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Market Risk Scenarios


FHFA Methodology for Determining Market Risk Scenarios

The FHFA methodology to construct a historically-based shock for a given interest rate is to measure the absolute change at each term point on the corresponding yield curve over a six-month horizon, and then impose that absolute change on the current measure of that yield curve.   However, because the current rate environment may differ significantly from the historical rate environment, imposing the historical shock on the current rate can result in a shock scenario that is implausible.  Implausible shock scenarios include any that contain negative values for interest rates, and those where the resulting spread between any two different interest rates is inconsistent with the historically observed spread.  To ensure that the resulting shock scenarios are plausible, FHFA uses a technique known as parsimonious factorization to represent each yield curve as a five-factor equation, and then applies measures of the shock made in parameter space to the current yield curve parameters to determine the shocked yield curve.  This approach facilitates a straightforward means to impose constraints on generating the shock scenario that ensure its plausibility.  

The FHFA scenarios contain interest rate shocks to each of the Treasury, Libor-Swap, and the Federal Home Loan Bank System Cost of Funds yield curves.  Banks that must involve other, or miscellaneous, interest rates to estimate portfolio value may determine shocked values for those rates by applying a constant measure of the current yield curve spread between the miscellaneous rate and any one of the three rates FHFA provides.  The shocked miscellaneous yield curve is then derived by applying the constant measure of spread to the shocked version of the selected FHFA provided yield curve.  

The FHFA scenarios also contain shocks to two measures of implied volatility and to the agency option-adjusted-spread (OAS).  Implied volatility shocks are presented for at-the-money swaptions, and in- and out-of-the-money caps.  Using parsimonious factorization, the parameters that define each implied volatility surface are estimated and then related to the interest rate parameters.  Applying the historical shocks to the interest rate parameters is then translated into corresponding shocks to the volatility parameters.  Agency OAS shocks are derived by first estimating the relationship between changes in OAS and changes in interest rates, where the latter are measured in parameter space.  Applying the historical shocks to the interest rate parameters is once again translated into shocks applicable to the agency OAS.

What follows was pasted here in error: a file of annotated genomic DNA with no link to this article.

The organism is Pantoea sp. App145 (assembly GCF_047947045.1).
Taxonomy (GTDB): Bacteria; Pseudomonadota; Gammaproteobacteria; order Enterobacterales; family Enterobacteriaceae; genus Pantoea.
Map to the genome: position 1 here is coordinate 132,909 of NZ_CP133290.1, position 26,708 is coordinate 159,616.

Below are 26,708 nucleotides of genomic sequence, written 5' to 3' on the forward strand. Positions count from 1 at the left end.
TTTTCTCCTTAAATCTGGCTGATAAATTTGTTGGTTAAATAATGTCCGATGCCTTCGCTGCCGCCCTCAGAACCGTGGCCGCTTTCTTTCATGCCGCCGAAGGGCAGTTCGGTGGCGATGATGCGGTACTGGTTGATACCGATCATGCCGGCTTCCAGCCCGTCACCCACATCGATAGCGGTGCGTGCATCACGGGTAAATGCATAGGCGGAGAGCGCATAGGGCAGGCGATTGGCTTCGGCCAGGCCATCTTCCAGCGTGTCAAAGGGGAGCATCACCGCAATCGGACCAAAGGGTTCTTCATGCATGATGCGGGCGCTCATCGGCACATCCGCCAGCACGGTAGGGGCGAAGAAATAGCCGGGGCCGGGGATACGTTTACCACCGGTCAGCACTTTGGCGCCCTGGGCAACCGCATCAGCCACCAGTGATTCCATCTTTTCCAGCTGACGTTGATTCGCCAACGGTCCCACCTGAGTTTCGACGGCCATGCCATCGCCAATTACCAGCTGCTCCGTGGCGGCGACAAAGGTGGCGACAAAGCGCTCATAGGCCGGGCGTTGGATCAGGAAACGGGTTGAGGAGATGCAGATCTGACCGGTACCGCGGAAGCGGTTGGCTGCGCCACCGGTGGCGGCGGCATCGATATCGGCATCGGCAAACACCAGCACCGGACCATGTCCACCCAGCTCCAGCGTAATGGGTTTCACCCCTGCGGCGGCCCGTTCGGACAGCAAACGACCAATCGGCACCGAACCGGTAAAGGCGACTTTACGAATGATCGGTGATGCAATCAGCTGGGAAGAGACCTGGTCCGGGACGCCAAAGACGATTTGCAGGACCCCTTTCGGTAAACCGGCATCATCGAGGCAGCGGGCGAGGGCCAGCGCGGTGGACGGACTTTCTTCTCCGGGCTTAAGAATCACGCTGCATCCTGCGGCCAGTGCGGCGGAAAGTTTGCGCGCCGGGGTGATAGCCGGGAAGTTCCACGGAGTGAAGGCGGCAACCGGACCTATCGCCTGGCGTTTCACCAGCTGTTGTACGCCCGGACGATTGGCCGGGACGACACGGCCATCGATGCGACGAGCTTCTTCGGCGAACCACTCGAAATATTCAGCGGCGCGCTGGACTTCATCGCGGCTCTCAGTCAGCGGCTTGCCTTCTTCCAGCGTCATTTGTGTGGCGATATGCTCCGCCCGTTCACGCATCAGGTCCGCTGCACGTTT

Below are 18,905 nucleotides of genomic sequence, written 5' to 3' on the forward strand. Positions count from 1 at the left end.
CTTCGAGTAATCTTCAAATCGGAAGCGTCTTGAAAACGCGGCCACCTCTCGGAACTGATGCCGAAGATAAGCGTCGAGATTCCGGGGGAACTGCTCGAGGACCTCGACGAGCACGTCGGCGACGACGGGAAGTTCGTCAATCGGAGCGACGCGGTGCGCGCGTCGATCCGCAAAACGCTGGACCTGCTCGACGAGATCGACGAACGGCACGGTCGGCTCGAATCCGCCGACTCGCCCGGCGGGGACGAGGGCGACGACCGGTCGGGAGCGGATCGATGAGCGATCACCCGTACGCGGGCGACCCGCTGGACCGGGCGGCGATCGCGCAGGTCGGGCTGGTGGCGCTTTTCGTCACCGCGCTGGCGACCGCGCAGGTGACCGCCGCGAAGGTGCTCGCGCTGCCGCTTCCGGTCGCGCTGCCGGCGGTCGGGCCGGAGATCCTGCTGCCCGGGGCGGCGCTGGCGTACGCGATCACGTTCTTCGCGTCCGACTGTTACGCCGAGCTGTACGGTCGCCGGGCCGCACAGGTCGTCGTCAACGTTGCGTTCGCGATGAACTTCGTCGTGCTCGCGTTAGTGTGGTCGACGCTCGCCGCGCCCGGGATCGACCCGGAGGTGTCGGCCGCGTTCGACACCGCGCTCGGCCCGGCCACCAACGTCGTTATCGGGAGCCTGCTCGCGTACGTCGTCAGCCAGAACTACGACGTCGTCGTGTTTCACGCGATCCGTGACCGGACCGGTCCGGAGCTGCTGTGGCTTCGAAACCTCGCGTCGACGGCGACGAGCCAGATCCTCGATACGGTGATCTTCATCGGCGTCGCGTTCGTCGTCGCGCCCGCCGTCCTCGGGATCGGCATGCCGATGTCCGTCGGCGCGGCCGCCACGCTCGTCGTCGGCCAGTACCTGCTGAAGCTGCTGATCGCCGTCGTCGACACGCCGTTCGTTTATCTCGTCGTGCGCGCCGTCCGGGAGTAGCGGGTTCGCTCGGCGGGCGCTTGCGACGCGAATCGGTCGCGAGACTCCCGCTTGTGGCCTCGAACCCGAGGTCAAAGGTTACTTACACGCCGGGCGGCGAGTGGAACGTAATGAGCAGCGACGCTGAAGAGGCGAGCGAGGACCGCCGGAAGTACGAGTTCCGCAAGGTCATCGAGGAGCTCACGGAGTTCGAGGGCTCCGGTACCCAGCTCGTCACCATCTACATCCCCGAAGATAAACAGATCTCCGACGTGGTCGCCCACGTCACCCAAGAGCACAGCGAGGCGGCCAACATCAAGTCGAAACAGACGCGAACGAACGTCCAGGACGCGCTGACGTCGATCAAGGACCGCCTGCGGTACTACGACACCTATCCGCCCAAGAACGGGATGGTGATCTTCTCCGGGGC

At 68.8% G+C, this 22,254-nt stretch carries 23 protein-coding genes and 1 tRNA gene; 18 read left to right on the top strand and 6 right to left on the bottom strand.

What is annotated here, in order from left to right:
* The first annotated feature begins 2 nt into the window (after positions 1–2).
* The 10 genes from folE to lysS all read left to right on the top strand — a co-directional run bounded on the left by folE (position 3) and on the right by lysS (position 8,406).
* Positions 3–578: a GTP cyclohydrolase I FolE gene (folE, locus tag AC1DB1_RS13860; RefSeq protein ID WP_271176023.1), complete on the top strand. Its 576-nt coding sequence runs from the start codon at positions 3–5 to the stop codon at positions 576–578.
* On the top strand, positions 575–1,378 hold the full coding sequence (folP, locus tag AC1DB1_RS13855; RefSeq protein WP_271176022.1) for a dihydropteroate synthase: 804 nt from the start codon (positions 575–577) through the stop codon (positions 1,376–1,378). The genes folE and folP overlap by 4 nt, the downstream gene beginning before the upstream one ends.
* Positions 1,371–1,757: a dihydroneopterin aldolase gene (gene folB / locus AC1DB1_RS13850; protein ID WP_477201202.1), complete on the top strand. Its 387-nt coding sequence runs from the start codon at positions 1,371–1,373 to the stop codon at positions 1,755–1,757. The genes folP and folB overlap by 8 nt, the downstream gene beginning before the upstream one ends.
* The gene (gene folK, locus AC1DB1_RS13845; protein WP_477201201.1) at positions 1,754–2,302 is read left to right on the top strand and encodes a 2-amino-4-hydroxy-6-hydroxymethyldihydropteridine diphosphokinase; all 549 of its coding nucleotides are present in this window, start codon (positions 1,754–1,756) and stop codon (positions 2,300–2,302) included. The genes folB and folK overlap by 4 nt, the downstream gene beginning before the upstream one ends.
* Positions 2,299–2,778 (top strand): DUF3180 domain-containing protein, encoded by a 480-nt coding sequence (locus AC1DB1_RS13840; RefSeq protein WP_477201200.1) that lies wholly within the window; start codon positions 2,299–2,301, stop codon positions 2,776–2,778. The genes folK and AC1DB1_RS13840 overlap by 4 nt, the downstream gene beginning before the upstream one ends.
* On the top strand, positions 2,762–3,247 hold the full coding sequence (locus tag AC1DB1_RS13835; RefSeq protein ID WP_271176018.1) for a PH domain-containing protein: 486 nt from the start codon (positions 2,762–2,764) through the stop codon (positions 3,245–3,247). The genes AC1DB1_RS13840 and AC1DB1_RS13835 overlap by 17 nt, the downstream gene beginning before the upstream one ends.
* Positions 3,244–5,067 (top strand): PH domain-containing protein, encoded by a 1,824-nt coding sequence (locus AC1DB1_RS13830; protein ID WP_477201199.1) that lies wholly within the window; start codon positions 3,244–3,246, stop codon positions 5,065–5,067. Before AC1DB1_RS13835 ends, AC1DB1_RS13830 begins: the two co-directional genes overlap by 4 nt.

For a more detailed description of the methodology, see the working papers listed below.  Questions or comments can be sent to FHLBmarketshocks@FHFA.gov.

All scenarios posted prior to 2020 are intended for testing purposes only.

Please note that only the quarter-end monthly scenarios are applicable for reporting risk-based-capital requirements.  The off-quarter-end monthly scenarios are being provided at this time for testing and monitoring purposes, and may not be subject to the same degree of validation as the quarter-end scenarios.

Description
Format

Shocked yield curves for Treasury, Libor-Swap, and FHLBank COF—also includes shock size

[All XLSX Files]

Additive shocks to implied volatility for at-the-money swaptions and in- and out- of-the-money caps

[All XLSX Files]

Additive shocks to OAS for agency securities

[All XLSX Files]

​PolyPaths ready version of all shock data

​[XLSX and CSV Files]


 

Assumptions and Directions Page

A number of key assumptions and application directions are required in constructing the market risk scenarios and applying the shocks to the portfolio.  They are described on the Assumptions and Directions Page, which will be updated as appropriate.

Last Update of the Assumptions Details and Application Directions Page:  5/29/2018


 

Working Papers

WP 13-2: Generating Historically-Based Stress Scenarios Using Parsimonious Factorization

WP 15-3: Additional Market Risk Shocks: Prepayment Uncertainty and Option-Adjusted Spreads

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